From there, we crossed into Norway and drove down to one of the fjords to the town of Narvik to spend the night. Turns out there's some sort of music festival here this week and all the rooms are booked. We were about to drive 30 min back up the road to a small town to stay at the "Viking Inn" when we checked the last hotel in town. Sure, they have two rooms, smoking on the 4th floor.
Thursday, March 6, 2008
Wednesday, March 5, 2008
So now you have to log in and only the family authors, which should be everyone, are allowed access and comments.
Sorry for the security but would rather we don't get any future bugs.
Just watchin out for my peeps,
Tuesday, March 4, 2008
Sunday, March 2, 2008
Thank you to those who have already sent something! I really appreciate it!
If you would like to send to me in email (firstname.lastname@example.org), I will put in Emily's book for Saturday.Doesn't have to be earth shattering, just something you would like to share with her.
I arrived in Lulea about two weeks ago, on the 18th. I spent the first two days recovering from jet lag and doing a little maintenance-stuff (getting my laptop up and running, etc). Then started the meetings...oh did they ever start. Wednesday through Friday were meetings with the consultants, Saturday was spent with the environmental consultant working on permit applications, Sunday we traveled to London, Monday and Tuesday with more consultants, Wednesday with the management consultants, Thursday to Newqey/Truro in Cornwall, England to meet with the mining consultants, Friday meet and then fly back to Heathrow; Saturday fly from Heathrow to Stockholm to Lulea and then a 2.5 hour drive to Pajala. Finally, last night was spent with mayor of Pajala for some festival of lights. It was snowy and overcast so there wasn't any northern lights to see!
This is the hotel in London (Epsom actually). Our management consultants selected the place for us, it's called the Royal Automobile Club but it's really got nothing to do with cars. It's the clubhouse/hotel/restuarant/bar for the private golf course. The sign down under the stairs says a fire burned down the original building and it was rebuilt in 1935. The 2nd floor was being renovated so they gave us a deal, pay for one night, get the next one free. Nice rooms and a bit more posh than I'm used to. We got in trouble the first night we arrived because each of the 4 of us came down individually and immediately were asked to leave. Apparently the club has a ban on denim; we were all wearing jeans. We had to go back to the rooms and change before we could eat. Shouldn't be a problem, but by this time, I had already been living out of my suitcase for a week AND I only brought one pair of slacks. So, for the 4 days I was there, I had to wear the same slacks with a variety of shirts. To make matters worse, I had hoped to some laundry done but there was no laundry service. So, it was always the debate in the morning, do I re-wear a dirty shirt or wash one in the sink for the next day. Oh, one other item, no irons in any of these hotels. All of them had electric pants presses but no iron. The pants press do not do a very good job with shirts! P.S. there was also a rule that if you were going to exercise, you need to wear only white... needless to say, there wasn't a lot of "ethnic diversity" in this place.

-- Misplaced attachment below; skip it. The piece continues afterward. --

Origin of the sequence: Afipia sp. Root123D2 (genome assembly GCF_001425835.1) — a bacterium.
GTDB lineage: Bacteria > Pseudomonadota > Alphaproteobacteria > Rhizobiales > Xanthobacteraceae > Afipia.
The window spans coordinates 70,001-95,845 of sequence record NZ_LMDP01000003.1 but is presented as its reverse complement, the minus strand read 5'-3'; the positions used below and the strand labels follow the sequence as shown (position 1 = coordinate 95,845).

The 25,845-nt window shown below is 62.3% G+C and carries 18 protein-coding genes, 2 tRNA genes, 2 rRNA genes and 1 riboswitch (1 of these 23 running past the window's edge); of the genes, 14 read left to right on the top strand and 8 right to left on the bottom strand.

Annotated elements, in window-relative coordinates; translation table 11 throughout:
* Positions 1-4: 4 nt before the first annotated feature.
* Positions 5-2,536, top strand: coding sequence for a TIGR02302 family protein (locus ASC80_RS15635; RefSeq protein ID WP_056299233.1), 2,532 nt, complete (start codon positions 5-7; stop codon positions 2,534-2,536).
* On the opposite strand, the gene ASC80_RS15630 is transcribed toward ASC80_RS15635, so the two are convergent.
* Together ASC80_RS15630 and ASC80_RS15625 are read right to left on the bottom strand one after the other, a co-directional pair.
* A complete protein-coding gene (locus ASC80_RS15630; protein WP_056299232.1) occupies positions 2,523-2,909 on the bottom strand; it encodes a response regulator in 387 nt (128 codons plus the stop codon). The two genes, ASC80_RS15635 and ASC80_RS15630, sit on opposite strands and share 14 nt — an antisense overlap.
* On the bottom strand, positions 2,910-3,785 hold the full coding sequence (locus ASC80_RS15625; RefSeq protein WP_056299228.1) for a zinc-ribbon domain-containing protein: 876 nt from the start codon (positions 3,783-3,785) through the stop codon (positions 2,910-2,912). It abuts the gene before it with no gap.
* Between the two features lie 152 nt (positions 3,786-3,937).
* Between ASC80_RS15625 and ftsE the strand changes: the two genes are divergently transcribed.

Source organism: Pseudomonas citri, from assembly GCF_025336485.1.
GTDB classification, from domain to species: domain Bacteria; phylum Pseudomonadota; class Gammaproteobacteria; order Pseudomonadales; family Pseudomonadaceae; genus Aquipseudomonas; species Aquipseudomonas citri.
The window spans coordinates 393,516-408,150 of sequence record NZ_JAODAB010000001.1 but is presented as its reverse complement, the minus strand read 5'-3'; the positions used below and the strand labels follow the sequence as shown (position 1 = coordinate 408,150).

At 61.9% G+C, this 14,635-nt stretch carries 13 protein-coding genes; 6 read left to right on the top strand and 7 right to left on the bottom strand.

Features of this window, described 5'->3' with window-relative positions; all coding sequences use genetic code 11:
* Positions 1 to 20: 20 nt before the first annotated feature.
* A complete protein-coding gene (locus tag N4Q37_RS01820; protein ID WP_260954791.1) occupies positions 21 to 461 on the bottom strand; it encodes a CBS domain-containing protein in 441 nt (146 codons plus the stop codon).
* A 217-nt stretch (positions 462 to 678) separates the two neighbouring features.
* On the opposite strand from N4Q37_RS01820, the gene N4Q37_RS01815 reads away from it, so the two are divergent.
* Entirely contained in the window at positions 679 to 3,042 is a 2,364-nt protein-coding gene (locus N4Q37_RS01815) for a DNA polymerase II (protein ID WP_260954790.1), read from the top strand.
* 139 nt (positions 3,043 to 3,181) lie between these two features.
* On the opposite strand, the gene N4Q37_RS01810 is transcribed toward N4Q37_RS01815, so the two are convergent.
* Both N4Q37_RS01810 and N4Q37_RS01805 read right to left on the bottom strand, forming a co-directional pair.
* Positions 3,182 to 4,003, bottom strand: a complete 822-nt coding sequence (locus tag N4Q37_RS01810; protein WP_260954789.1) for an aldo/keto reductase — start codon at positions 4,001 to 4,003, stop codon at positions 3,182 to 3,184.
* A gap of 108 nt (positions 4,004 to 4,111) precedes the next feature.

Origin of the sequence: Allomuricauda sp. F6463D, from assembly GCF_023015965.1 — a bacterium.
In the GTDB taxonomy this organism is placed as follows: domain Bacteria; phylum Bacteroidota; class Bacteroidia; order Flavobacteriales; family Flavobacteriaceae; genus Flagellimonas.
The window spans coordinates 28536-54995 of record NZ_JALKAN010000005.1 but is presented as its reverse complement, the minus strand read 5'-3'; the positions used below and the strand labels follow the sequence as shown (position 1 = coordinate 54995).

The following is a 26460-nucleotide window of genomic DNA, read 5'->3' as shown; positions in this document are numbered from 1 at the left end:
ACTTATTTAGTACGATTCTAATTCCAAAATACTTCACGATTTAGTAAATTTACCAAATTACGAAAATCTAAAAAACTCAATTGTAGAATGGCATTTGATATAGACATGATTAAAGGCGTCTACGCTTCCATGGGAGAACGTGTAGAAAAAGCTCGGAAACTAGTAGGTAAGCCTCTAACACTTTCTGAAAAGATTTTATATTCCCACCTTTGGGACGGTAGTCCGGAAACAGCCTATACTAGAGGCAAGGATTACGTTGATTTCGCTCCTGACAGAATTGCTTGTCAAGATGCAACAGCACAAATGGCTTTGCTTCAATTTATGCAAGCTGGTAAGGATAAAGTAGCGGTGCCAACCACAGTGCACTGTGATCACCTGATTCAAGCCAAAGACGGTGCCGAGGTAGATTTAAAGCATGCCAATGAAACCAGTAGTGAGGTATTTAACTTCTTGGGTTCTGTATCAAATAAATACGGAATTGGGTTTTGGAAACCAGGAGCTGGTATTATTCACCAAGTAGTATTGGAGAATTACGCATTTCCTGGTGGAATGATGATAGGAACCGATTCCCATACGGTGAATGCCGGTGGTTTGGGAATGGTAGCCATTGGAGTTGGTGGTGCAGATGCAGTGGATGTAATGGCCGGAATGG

This photo was taken as we were flying from London to Cornwall, probably somewhere between Plymouth and Newqey ("new-key"). It looked very stereotypical of the UK so I thought I'd at least send it on.
This photo is from our hotel in Falmouth (I think that's where we were!). The harbor here used to be one of the ports where the Cornish tin was shipped from. The whole area is full of old tailings dams, "coyote-holes" (as we'd call them in Nevada), and underground workings. The mining consultant we are using here says that whenever you buy a home in this part of the isle, you have to have a mining survey before closing to prove there are no old workings under the house.
This is our brand-new office in Lulea; they just signed the lease the Friday before I arrived. It's really big inside, almost too much for what we need but has all the infrastructure we wanted. It used to be an electronics company. It's got a locker room, showers, etc and even a sauna. Apparently the electronics guys used to use the sauna to test the reliability of the circuit boards under harsh conditions. All the Swedes and Finns are looking forward to commisioning the sauna, however I can't say it means much to me!
This is another view from the same spot, just looking at the houses that line the harbor area. We had lunch this day in a place called "The Norwegian House". Apparently, during the tin mining boom, lumber was shipped from Norway down to England for use in the underground mines for ground support. The wood was brought into the port and then barged upriver to this particular saw mill and then cut for use. The river has since silted up, but the building was definitely old and had the low ceilings and exposed old beams. I tried to get some real Cornish pasties but there wasn't any on the menu at this restaurant. However, at the end of the March, I'll be back for a week; one of the mining engineers promised to take me to his favorite shops, he considers himself a "Cornish pastie quality control engineer" and knows all the best places.
This is a view from the main bull-pen area of the office. In the background of the photo is a row of offices, one of which will be mine as soon as we get some furniture. The sauna is on the right wall.
Because of the way I loaded up the photos, some of them came out of sequence. This is another view of the RAC, the golf course is on the right, this view is of the pro-shop and golf clubhouse. The front door of the hotel, in the previous hotel photo, is on the left.